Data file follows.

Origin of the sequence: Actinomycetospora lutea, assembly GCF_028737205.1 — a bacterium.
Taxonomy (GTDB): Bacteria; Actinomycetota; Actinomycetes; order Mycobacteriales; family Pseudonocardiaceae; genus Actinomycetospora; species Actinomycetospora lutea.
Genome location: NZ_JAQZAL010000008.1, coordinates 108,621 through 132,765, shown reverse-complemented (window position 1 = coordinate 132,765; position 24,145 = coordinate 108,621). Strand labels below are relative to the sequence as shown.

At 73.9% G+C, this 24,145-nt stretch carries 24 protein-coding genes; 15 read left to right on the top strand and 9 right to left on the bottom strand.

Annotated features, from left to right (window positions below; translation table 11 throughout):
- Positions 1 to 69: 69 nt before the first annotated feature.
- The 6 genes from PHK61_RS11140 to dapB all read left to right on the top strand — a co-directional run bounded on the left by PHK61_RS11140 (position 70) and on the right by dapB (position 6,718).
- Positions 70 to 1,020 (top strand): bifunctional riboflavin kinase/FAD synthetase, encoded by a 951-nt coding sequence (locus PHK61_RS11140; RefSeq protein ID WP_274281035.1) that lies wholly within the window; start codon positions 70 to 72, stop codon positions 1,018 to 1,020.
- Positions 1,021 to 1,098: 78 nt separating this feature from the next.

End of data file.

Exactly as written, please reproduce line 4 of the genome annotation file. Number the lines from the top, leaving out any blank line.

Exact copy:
At 73.9% G+C, this 24,145-nt stretch carries 24 protein-coding genes; 15 read left to right on the top strand and 9 right to left on the bottom strand.